I’m a hands-on, visual learner. So for me, learning (skills especially) is doing. And although SimMan, SimWoman, or SimBaby may be okay initially—there’s nothing like the real thing. Most students get so caught up in the “work” of clinicals that they don’t realize they’re one of your best resources! You’re not going to get closer to the real thing than that because it is the real thing. Don’t spend your day just looking up meds or pathophys for your care plans, get involved—volunteer to assist your primary nurse with tests or procedures, or if you can’t help ask if you can at least observe. If there are opportunities to go to specialty floors—such as the perioperative suite or the ICU—by all means, go. Every little bit helps reinforce what you’re learning.
As far as your general knowledge base, I think it’s a good idea to review with resources other than your own textbooks. Depending on your professors’ teaching style, they may be working from your textbooks’ chapter outlines and/or test question bank.s Sometimes professors may unconsciously “teach the tests.” They know what’s important (or even what they think is important) and may focus their lectures and exams solely on those areas (because there is so much to learn). But the NCLEX-RN will not be based on your lectures and textbooks—it’s a national exam. So I like to cover my bases and make sure I have a broad understanding of the subject matter. I do that by testing myself against alternate resources. It’s kind of like in research when they repeat a study to see if they come up with the same results. What has been working well for me is doing case studies as well as NCLEX-style review questions in the Davis Success Series (see Resources at TDAMCP) books—both of which are broken down into specialties (med-surg, psych, peds, etc.) allowing you to focus on the area(s) you need to work on. And since they are not based on your textbook, if you are also able to do well on those exams you can be relatively confident that you have a solid knowledge base in those areas.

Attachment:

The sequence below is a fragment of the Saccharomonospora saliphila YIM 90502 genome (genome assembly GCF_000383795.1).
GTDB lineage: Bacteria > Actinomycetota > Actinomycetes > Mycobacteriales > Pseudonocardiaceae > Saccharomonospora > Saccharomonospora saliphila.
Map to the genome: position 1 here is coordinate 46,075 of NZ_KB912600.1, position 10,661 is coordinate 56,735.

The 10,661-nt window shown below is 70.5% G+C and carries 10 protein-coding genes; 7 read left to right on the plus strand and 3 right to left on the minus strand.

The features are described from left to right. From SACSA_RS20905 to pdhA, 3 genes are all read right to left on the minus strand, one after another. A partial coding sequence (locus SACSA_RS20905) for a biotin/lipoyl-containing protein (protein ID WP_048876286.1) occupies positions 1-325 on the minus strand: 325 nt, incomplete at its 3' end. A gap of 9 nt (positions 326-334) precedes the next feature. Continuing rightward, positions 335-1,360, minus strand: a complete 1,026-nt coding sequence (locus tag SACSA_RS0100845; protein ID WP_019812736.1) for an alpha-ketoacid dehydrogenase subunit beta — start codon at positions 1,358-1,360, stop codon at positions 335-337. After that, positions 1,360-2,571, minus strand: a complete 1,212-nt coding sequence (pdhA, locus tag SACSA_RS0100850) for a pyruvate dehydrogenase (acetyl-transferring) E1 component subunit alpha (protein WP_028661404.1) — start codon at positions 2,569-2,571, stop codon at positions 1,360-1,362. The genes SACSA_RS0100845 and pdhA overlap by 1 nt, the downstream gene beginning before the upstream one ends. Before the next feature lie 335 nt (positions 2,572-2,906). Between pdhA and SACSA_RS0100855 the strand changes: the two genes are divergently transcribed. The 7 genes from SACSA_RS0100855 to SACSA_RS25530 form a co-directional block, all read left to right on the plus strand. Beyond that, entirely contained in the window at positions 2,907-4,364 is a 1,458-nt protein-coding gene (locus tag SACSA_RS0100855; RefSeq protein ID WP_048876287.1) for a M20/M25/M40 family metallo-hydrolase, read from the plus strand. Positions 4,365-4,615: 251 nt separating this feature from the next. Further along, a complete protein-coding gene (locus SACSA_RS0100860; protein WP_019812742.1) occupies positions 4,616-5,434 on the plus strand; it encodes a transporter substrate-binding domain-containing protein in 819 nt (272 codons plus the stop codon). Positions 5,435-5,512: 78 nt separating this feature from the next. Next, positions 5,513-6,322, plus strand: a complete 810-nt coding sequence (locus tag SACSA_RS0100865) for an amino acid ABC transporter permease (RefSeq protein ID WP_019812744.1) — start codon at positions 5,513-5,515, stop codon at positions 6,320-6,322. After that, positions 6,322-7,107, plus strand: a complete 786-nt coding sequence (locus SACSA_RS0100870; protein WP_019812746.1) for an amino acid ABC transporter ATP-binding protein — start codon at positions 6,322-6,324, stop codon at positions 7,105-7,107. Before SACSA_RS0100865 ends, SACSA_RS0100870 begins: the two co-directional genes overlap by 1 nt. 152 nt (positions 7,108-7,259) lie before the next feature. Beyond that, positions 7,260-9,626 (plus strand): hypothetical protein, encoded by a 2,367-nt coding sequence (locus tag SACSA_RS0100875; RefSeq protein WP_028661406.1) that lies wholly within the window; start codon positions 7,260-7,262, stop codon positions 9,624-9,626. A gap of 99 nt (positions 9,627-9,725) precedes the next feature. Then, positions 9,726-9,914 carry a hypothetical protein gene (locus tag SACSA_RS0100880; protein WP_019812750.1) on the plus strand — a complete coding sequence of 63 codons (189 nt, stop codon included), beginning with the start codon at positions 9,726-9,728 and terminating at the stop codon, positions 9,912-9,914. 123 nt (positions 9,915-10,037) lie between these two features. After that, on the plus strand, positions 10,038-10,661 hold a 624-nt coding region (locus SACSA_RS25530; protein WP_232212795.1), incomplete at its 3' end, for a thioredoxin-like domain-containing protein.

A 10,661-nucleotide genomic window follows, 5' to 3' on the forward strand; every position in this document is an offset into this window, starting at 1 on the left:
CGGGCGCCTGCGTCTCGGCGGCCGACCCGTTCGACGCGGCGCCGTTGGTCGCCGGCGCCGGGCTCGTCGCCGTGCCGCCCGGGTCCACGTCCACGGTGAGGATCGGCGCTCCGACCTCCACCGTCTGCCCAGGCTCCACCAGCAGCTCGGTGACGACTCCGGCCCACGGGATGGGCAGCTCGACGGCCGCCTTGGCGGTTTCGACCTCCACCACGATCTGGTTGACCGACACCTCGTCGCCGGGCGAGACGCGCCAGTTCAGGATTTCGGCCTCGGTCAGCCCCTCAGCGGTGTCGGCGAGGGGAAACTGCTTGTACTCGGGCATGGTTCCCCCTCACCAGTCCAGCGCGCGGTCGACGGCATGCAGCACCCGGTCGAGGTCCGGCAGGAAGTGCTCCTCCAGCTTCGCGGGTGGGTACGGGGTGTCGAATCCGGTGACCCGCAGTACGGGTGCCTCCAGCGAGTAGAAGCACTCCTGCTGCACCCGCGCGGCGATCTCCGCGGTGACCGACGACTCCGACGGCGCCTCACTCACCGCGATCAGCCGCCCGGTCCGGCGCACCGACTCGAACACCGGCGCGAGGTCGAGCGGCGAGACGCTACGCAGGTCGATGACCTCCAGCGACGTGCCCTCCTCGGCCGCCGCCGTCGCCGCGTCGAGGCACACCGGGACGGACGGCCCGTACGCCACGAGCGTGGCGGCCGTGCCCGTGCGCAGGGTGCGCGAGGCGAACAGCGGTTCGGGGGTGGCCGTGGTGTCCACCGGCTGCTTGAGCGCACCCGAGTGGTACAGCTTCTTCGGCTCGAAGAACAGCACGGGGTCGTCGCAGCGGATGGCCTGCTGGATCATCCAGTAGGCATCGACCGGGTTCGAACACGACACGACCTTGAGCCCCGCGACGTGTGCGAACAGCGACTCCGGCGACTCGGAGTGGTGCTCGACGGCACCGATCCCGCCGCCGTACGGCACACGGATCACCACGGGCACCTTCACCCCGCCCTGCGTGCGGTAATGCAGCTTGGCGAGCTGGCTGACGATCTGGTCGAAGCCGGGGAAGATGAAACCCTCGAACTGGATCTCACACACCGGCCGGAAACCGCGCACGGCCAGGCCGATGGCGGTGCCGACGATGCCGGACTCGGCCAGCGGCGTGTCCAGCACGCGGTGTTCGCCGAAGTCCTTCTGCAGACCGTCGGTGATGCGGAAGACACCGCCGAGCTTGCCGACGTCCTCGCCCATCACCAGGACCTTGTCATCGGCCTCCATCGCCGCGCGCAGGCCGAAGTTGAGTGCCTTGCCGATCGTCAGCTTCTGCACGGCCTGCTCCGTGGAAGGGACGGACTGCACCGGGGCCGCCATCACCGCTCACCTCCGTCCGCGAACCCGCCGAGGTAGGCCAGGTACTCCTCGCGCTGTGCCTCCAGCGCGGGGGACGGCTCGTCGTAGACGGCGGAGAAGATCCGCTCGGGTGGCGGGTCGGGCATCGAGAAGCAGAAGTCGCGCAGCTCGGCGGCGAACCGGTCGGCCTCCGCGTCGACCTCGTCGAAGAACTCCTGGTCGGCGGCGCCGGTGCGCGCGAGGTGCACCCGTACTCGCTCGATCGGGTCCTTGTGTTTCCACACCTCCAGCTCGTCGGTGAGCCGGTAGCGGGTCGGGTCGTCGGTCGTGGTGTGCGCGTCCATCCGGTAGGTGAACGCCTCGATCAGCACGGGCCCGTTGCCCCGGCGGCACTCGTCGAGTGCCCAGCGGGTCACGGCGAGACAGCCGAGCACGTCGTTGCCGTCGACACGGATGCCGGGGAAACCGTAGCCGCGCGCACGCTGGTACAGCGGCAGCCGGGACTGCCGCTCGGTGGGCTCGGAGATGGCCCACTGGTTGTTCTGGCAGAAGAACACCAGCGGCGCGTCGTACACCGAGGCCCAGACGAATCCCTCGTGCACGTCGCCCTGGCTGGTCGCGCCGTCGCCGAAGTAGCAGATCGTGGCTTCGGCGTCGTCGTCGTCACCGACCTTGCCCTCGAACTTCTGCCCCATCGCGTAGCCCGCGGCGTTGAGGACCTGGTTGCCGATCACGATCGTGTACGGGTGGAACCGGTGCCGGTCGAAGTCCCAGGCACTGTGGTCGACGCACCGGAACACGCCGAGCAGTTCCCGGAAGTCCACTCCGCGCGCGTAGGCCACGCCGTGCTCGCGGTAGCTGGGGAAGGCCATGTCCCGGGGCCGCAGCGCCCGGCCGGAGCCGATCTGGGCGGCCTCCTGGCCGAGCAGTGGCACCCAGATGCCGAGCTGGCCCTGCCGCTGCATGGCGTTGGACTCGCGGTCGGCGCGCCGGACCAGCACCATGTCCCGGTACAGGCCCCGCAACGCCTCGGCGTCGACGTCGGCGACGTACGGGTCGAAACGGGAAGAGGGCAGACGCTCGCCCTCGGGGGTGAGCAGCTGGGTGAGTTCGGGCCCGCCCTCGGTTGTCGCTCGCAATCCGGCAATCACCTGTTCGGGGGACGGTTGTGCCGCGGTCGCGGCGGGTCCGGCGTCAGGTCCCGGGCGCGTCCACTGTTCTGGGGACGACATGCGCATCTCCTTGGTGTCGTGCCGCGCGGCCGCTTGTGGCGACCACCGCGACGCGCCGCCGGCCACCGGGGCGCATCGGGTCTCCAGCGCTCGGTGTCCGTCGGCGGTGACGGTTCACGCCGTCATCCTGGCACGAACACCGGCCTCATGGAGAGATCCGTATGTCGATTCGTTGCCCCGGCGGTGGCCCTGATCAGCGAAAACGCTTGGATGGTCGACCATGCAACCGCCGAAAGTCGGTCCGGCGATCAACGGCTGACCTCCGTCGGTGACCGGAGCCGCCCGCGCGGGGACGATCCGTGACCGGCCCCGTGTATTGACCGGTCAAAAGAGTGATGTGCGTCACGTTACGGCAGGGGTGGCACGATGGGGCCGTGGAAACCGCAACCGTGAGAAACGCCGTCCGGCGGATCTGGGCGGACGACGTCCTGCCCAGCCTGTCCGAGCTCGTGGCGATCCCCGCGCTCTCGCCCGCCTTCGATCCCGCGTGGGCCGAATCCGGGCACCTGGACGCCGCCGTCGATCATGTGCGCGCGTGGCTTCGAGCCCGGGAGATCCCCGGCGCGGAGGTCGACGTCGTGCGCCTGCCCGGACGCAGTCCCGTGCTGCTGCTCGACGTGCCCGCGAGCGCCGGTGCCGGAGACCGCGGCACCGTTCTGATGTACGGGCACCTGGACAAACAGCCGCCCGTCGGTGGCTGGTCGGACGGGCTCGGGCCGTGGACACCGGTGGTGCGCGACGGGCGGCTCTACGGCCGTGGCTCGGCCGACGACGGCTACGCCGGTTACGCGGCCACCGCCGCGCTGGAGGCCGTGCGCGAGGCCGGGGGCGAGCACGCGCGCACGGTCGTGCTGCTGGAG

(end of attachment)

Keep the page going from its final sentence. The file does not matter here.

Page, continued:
This semester I got to do a lot more “real” nursing stuff and not just vital signs, AM care, and changing sheets (though I can miter like nobody’s business). Can you talk a little about how the idea of becoming a nurse changes for you as you actually start to do it? What was something you did or someone said, that made you feel: “OK, I truly deserve to be here: I am going to be a good nurse”?
The more clinical experience you get, the more comfortable you will feel. At first most students (particularly the ones that come into the program without any health care experience) are terrified to even step foot in a patient’s room alone— huddling around the nursing station or staying close to their clinical instructor. Then you begin to slowly venture from the nest. You start off slow, getting vital signs and helping with AM care. Then you might progress to administering medications, usually PO (by mouth) at first, then maybe you’ll give a newborn their hep B shot in maternity, or hang your first IV. Over time you’ll continue to add new skills—and number of patients. You’ll begin to switch from thinking reactively to proactively—anticipating your patient’s needs instead of intervening once a problem develops. By the end of the program you’ll be running around like a chicken with its head cut off like the rest of them—trust me, you’ll feel like a real nurse. But what really seals the deal for me are the patients. To have a fun-filled (read: crazy, hectic) day filled with more ups and downs than a roller coaster end with a patient pulling you to the side and genuinely thanking you for the care that you provided to them (Me?!? Little ol’ student nurse me?) makes it all worth it. I’ve even had nurses tell me “you were more his nurse today than I was.” Now I’m ready to make it official—bring on the NCLEX-RN!
Thanks for the wonderful insights, Lovlei, and good luck on completing your degree! Be sure to visit The Dog Ate My Care Plan for more of Lovlei’s work.
Tune in tomorrow, for our fifth part of this series, where we will be talking with Gina Rybolt about some of her thoughts after more than 14 years spent as a practicing RN.